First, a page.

truth to the claims. I'm considering a 50D as one of my own options, but I will wait a little first in any case.
    So far everything I've seen here from the still small number of people who actually have one in hand have been
    very positive. A quick Google more widely only turned up some new threads being set up for POTENTIAL problems.

    As I say, it wouldn't be unheard of for a new camera to have some teething problems, but not very many people
    have the camera so far.
  9. serious hobby = oxymoron ? think about it.
  10. Have you actually fondled these cameras. For me the touch and feel can make the sale. They are both great cameras and will likely outperform the average public.
  11. Thanks. I went to the shop today to get a feeling of both cameras. I liked the feel of D90 better. IIt is also a little lighter which I also liked. I also think the video feature is cool (though not critical in my decision). It is cheaper than the 50D which saves me money to buy better lenses. In terms of lenses, I think I will buy the 16-85mm VR and 50mm 1.8D. Of course, the 50mm 1.4 is better but it is about 200 dollars more expensive and I do not think the difference between the 1.8 and 1.4 will matter much for my purposes. Do you think these two lenses would be fine as all around purposes. I will also get some filters, a tripod, and a camera bag. I also need a flash but that will have to wait for 2-3 months. I am not planning to buy the kit lens.

    What is your opinion on these selections for the beginning.

  12. I think you've probably made a good decision.

    I would still recommend that you think about the f/2.8 zoom lenses (such as those I recommended above) - the 16-85 will not be very good in most low-light situations, even with VR, and good zooms will almost definitely give you better image quality.

    Of course, a 17-50 + 80-200 will cost maybe ~$300 more than the 16-85, which could be an important factor as well, and the 16-85 seems to be pretty good based on what I've read (although I have never used one, so I cannot comment on it in any detail).

    The 50/1.8 is an excellent lens. If you weren't considering portraits, I'd actually recommend that you get a 17-50/2.8 (in line with my recommendations) and wait to see if you really need f/1.8 instead of f/2.8 for what you're doing. And actually, I've found Nikon's older 35-70/2.8, available used for ~$300-350, to be a convenient range of focal lengths for many portraits.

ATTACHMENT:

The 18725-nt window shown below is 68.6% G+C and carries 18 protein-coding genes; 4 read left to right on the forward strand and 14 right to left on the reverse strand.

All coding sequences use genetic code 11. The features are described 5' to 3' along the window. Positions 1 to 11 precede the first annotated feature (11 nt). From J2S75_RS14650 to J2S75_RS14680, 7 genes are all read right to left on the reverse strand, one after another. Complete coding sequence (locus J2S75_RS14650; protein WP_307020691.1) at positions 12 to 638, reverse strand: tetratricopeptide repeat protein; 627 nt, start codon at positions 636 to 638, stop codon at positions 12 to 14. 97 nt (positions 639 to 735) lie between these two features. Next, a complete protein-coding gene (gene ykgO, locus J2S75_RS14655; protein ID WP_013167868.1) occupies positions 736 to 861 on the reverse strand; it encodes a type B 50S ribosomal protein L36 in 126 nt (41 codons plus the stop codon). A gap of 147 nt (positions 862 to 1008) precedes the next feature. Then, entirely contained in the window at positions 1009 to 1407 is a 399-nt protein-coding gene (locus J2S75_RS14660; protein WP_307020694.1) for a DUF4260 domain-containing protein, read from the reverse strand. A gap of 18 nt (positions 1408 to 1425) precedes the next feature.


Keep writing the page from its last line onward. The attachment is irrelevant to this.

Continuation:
13. hiya. can't comment on the Canon, but have had my D90 about 2 weeks now, and boy is it fun experimenting with the video!! working the manual focus at the same time as the zoom (no AF in Video mode) has its challenges, but it really makes for some creativity so I'm kinda glad the focus is manual, but having the choice of AF for the basic videos of the kids or whatever would have been nice. The still images have been great. have been using the custom settings primarily where you are able to adjust the Picture Controls (the standard Auto, Portrait, etc settings are a little stark and need extra vividness IMHO). i got the kit 18-105mm and no problems with it. I also have old 28-105 macro and 50/1.8 lenses as well from my old 35mm. even movies of the kids in f1.8 can bring out the creative urges!! rgds
  14. With the high ISO quality on the bodies these days, the difference in price between an f/1.8 and and f/1.4 is hard to justify, especially given that both Canon and Nikon have been making these f/1.8 lenses for so long and sell them so cheaply.
  15. Thanks a lot! It just happens that my wife and I are going to New York this weekend and I would like to practice my new D90 while I am there. One option is to purchase it from a store in New York (probably this is a better option since it may not arrive on time before I leave for New York on Friday). Can you recommend any reputable stores in Manhattan? How about 17th Street Photo?

    I am really excited!

  16. Nevermind the previous message. I have just placed an order from amazon with one-day shipping. I am hopefully having my camera on Wednesday.

  17. ShunCheung

    ShunCheung Administrator

    B&H and some other major New York camera stores are closed through October 22 for the Succot holidays. You can try J&R, but otherwise it is generally not a good time to buy in person in New York City in the next week and half.

    Speaking of B&H, I was there a week ago. They added a whole new 2nd floor with lots and lots of cameras for demo. And it was super crowded too. I hadn't been there for 2 years and I understand that 2nd floor was added about a year ago.

    Erdal, enjoy your new camera.